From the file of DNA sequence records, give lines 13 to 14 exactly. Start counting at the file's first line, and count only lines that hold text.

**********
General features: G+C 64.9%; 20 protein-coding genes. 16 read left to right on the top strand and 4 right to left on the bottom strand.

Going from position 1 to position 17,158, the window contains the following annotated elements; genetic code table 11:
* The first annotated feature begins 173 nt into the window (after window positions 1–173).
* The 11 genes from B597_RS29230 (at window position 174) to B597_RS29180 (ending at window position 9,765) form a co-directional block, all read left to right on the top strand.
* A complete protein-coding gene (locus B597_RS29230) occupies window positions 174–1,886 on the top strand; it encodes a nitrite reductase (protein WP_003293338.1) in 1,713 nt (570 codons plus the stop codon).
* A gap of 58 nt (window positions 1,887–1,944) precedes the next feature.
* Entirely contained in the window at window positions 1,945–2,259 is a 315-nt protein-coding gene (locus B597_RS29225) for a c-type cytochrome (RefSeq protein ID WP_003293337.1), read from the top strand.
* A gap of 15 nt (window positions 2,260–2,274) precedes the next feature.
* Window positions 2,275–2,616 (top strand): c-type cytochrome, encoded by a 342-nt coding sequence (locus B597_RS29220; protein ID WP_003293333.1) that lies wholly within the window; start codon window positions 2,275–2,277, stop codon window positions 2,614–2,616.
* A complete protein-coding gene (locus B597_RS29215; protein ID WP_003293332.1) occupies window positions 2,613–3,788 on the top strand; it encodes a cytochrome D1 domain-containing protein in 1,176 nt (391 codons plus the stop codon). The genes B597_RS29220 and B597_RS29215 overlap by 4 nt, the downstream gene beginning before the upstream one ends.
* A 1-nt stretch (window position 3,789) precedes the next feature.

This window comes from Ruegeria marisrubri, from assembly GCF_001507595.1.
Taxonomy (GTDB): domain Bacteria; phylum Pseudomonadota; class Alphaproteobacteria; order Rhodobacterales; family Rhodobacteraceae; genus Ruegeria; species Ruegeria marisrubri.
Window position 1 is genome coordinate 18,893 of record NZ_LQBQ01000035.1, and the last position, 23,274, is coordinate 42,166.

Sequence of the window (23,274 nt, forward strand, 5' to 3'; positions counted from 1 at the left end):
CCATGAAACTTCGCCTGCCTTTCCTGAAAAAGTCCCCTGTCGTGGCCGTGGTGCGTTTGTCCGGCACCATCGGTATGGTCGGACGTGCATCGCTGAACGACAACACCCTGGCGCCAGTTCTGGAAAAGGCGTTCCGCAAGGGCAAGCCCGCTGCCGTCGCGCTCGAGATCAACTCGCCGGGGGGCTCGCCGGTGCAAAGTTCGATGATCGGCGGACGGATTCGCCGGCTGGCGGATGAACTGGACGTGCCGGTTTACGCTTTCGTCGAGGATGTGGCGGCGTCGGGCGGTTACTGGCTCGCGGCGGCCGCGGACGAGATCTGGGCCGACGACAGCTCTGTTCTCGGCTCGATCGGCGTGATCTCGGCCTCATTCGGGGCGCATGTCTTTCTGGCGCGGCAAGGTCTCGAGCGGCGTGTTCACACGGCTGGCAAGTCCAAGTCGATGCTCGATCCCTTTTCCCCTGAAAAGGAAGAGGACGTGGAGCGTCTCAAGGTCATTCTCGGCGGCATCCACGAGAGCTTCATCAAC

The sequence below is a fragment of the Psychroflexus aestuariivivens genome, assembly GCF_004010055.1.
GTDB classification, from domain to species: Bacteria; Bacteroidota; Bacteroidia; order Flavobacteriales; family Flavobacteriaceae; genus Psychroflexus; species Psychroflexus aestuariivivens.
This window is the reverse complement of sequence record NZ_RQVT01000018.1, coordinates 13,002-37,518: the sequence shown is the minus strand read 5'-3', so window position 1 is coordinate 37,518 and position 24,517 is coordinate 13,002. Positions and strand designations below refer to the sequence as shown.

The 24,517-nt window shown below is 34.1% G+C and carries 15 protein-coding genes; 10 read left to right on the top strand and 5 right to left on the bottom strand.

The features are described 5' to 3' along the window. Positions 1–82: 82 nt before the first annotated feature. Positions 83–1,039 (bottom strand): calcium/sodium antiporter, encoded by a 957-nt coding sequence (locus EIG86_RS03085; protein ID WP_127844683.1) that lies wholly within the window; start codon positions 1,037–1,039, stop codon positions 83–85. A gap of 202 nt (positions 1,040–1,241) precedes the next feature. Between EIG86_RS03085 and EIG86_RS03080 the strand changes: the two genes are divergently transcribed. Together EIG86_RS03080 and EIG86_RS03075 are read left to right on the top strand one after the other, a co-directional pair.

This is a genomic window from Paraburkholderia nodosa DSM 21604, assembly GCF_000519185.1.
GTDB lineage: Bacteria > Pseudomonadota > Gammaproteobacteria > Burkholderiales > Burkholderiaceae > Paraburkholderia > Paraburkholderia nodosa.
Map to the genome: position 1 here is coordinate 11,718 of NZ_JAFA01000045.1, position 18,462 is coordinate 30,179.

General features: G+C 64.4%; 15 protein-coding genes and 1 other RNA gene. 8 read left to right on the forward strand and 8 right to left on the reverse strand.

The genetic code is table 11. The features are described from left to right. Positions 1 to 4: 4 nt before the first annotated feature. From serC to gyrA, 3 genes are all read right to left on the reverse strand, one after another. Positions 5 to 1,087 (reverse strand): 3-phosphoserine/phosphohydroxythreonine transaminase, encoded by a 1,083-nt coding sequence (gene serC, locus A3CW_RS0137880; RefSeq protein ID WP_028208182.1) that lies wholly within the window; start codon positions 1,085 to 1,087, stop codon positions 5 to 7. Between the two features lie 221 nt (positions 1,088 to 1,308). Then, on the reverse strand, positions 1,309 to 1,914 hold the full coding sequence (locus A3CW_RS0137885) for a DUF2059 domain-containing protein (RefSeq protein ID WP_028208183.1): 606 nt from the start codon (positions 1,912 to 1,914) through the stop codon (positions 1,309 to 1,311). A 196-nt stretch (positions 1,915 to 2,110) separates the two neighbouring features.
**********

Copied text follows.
Taxonomy (GTDB): domain Bacteria; phylum Pseudomonadota; class Alphaproteobacteria; order Rhodobacterales; family Rhodobacteraceae; genus Ruegeria; species Ruegeria marisrubri.
Window position 1 is genome coordinate 18,893 of record NZ_LQBQ01000035.1, and the last position, 23,274, is coordinate 42,166.